Submitted to: Environmental Entomology
Publication Type: Peer reviewed journal
Publication Acceptance Date: 10/3/2005
Publication Date: 2/7/2006
Citation: Duan, J.J., Paradise, M.S., Lundgren, J.G., Bookout, J.T., Jian, C., Wiedenmann, R.N. 2006. Assessing non-target impacts of bt corn resistant to corn rootworms: tier-1 testing with larvae of Poecilus chalcites (coleoptera: carabidae). Environmental Entomology. 35(1):135-142. Interpretive Summary: Transgenic crops should be compatible with other pest management tactics, including biological control, to improve their long-term sustainability. One important group of natural enemies in agriculture are ground beetles (Coleoptera: Carabidae), of which Poecilus chalcites is an abundant member. Here, we evaluated the effects of purified Cry3Bb1 protein, which is toxic to corn rootworm beetles, to various fitness parameters of P. chalcites larvae in the laboratory. Essentially, at 10x the level expressed in transgenic corn, we were unable to detect any deleterious effects on P. chalcites development. We conclude that this transgenic event poses minimal direct toxicity to this species of ground beetle.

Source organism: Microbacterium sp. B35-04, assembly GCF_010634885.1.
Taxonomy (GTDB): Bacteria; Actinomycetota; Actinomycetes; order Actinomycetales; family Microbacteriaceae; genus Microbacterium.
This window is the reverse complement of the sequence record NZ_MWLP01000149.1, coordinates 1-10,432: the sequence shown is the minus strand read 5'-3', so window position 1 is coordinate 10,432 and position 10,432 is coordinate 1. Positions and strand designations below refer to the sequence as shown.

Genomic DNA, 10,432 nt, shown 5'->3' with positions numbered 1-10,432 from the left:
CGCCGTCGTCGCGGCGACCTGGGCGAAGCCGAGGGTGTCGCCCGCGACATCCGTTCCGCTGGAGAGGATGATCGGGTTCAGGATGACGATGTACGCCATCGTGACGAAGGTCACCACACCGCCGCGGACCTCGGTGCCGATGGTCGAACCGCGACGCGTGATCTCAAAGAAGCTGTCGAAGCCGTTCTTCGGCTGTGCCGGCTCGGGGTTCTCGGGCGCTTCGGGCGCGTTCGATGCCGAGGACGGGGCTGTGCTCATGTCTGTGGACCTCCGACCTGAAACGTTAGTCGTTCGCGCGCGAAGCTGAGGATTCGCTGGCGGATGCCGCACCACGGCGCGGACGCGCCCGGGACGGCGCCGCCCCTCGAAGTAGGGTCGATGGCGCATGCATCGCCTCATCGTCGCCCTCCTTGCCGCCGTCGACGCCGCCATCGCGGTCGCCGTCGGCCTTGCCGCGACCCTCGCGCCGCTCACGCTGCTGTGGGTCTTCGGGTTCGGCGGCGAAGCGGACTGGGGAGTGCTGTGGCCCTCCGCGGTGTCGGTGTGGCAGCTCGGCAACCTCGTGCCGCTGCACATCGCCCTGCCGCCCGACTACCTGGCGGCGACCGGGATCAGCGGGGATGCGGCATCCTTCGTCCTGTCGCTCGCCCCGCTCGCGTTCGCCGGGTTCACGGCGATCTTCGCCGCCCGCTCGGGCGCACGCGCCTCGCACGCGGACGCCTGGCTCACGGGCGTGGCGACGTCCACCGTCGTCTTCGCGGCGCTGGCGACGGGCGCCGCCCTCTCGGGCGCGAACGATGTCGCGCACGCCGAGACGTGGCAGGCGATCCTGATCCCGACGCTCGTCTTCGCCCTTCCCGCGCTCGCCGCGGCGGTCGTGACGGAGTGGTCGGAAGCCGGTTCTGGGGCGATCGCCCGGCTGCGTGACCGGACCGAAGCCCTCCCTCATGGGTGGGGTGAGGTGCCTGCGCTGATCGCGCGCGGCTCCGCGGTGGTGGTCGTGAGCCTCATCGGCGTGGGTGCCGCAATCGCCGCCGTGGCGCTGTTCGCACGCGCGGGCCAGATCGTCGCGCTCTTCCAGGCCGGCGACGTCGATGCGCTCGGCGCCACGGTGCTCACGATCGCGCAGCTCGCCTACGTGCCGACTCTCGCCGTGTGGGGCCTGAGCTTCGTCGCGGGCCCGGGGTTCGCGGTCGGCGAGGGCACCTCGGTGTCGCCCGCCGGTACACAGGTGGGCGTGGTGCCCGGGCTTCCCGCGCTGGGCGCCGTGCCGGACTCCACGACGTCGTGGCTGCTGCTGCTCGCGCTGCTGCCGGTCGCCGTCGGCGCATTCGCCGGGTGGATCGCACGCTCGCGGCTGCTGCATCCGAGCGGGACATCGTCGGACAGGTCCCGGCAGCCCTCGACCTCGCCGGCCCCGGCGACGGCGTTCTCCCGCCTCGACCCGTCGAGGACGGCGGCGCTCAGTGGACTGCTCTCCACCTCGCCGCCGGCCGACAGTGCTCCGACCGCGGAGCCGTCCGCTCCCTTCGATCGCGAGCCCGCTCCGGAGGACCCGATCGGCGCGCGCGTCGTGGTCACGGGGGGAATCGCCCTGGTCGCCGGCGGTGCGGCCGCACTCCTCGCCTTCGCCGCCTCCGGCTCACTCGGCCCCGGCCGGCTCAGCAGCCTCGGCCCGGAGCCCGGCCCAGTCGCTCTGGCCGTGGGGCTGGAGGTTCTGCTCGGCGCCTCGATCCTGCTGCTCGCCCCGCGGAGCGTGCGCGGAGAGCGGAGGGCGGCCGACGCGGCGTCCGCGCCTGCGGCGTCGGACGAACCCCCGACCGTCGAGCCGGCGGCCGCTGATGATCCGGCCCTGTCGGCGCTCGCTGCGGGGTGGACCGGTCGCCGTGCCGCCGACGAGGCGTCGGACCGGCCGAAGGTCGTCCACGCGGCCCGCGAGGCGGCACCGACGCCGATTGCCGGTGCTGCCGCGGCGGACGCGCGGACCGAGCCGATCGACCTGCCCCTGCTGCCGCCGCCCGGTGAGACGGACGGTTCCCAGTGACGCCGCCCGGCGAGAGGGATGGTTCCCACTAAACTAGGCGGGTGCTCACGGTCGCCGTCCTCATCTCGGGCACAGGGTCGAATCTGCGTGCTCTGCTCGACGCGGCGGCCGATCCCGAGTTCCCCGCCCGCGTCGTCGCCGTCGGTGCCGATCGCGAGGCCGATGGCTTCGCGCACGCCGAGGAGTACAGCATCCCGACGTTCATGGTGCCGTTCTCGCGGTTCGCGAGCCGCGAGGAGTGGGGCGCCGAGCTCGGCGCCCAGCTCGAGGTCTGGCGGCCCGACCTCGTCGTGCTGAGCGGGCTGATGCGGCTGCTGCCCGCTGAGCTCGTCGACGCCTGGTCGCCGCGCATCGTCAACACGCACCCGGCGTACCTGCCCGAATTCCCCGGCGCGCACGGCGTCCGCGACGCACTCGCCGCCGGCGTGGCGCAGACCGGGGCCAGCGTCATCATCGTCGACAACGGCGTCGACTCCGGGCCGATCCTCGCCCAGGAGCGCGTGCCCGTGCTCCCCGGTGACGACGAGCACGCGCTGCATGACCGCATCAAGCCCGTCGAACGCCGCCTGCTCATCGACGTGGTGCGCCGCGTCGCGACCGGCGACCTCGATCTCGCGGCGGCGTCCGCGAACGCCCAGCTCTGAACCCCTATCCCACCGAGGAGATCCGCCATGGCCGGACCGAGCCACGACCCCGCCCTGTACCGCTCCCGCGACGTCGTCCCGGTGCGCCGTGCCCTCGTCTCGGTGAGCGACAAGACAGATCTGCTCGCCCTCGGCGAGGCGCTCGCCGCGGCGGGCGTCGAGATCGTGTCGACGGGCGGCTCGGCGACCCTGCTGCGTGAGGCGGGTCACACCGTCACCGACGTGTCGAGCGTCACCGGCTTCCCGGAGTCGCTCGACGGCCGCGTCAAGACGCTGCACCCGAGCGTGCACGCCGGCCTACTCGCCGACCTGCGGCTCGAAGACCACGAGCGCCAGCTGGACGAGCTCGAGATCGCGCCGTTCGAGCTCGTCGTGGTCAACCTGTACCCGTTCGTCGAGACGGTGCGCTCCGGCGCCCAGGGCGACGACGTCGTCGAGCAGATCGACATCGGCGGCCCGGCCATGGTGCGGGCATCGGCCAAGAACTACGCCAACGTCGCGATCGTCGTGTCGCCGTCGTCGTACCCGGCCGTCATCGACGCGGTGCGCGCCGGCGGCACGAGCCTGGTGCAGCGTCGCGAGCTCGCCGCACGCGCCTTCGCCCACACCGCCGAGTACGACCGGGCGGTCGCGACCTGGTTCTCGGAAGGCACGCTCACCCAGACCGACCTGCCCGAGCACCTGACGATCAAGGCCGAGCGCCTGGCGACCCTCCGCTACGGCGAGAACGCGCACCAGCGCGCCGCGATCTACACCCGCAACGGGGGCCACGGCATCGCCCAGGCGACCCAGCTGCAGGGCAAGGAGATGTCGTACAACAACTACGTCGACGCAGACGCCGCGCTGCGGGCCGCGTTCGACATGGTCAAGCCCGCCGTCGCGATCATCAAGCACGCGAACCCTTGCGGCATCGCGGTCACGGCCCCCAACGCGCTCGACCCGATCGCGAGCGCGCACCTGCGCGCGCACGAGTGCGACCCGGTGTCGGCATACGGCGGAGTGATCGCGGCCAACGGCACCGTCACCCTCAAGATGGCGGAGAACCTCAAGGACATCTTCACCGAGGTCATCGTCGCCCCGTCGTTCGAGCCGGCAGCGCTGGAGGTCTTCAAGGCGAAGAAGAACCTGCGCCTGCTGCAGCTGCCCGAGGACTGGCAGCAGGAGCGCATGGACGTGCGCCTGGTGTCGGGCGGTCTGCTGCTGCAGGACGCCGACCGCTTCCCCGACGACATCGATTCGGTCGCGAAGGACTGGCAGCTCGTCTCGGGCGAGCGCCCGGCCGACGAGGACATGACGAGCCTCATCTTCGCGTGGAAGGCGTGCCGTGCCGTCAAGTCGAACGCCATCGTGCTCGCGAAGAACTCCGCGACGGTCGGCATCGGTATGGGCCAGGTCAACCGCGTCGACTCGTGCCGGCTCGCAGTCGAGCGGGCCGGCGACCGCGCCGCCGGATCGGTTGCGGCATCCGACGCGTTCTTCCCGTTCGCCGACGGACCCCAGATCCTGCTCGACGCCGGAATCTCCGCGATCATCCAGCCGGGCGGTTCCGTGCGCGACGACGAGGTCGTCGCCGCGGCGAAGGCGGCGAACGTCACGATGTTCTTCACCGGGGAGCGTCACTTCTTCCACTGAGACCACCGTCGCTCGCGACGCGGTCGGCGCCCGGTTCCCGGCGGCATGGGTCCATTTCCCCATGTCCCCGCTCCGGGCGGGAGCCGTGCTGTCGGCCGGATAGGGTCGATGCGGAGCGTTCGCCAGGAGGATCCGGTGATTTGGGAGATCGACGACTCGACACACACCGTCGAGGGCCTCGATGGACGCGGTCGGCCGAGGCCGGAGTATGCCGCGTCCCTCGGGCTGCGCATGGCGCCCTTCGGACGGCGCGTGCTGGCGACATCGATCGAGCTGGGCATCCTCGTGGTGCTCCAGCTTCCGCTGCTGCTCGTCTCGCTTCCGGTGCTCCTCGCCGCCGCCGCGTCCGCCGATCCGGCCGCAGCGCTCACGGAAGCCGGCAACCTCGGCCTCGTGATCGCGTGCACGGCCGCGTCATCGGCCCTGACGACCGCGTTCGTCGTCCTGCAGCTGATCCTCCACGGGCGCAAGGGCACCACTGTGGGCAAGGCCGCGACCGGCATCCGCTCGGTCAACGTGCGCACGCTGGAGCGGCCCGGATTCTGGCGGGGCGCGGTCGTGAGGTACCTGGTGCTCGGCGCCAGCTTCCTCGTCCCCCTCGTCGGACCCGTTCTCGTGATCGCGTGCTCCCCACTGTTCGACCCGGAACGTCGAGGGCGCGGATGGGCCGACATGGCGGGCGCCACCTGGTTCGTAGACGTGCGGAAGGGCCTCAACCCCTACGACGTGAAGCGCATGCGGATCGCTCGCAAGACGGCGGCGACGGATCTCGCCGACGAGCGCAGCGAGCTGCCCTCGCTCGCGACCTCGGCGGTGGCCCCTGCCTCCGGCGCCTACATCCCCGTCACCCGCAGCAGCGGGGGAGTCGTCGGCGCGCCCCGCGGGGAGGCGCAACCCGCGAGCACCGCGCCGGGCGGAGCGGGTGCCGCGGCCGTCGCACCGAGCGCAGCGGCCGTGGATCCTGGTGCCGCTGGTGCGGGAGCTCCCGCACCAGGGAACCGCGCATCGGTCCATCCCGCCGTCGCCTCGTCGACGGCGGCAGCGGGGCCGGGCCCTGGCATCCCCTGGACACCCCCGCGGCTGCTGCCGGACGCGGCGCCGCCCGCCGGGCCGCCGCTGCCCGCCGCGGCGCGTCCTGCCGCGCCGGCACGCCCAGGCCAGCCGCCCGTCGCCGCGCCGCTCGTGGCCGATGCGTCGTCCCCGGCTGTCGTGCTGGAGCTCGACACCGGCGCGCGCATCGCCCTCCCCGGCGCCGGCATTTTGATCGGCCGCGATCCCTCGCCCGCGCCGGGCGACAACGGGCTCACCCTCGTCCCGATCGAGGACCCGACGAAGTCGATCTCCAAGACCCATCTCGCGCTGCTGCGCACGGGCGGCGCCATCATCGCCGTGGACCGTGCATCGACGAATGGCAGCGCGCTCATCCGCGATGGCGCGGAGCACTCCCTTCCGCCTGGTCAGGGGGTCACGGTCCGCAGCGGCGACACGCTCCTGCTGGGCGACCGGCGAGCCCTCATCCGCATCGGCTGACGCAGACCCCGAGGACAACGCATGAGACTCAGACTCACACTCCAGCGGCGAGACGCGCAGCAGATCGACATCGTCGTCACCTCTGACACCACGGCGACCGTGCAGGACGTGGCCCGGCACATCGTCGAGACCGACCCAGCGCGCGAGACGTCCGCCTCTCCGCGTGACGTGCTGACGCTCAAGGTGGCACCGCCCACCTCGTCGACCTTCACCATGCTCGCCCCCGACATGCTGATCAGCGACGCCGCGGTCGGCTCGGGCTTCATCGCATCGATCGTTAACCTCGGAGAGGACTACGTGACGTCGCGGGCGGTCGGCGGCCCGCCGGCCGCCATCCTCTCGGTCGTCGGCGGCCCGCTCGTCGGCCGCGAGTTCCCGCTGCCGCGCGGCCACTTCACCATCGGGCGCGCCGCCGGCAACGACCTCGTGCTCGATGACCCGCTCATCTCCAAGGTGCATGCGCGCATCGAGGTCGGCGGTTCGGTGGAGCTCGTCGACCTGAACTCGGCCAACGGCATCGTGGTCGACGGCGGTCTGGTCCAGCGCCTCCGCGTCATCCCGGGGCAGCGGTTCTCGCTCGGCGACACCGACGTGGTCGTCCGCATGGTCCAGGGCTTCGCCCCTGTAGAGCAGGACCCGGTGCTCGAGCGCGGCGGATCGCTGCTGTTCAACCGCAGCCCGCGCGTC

Technical Abstract: A dietary exposure bioassay with larvae of the ground beetle, Poecilus chalcites (Say) (Coleoptera: Carabidae) was developed for the purpose of assessing potential non-target impacts of transgenic corn event MON 863 expressing the Cry3Bb1 protein for control of corn rootworms, Diabrotica sp (Coleoptera: Chrysomelidae). The assay involved 28 days of continuous exposure of larvae of P. chalcites to an artificial diet treated with a maximum hazard dose (930 ug/g of diet) of the Cry3Bb1 protein. Results from this study demonstrated that the Cry3Bb1 protein at a concentration of 930 ug/g of diet had no adverse effect on the survival, development, and growth (biomass) of the larvae of P. chalcites. Further, statistical power analysis of the experimental design indicated that with a desired level of 80% power and a 5% of type-I error rate, the design with 66 individual P. chalcites larvae per treatment would have been able to detect a minimum of 14% (at day 7) to 19% (at days 14, 21, and 28) reduction in survival of test larvae resulting from an adverse treatment (relative to the negative buffer control group). With the desired level of 80% power and 5% type-I error rate, the study design with 60 surviving insects per treatment would have been able to detect approximately a minimum 21% reduction or 27% increase in biomass measured at day 14 of the dietary exposure, and an 18% reduction or 22% increase in biomass at day 28. Based on the maximum level (93 ug/g) of the Cry3Bb1 protein expressed in MON 863 corn tissues including leaves, roots, and pollen, findings from this study suggest that corn hybrids containing the MON 863 event would have a minimum of 10X safety factor for larvae of P. chalcites, and thus poses little risk to this non-target beneficial insect.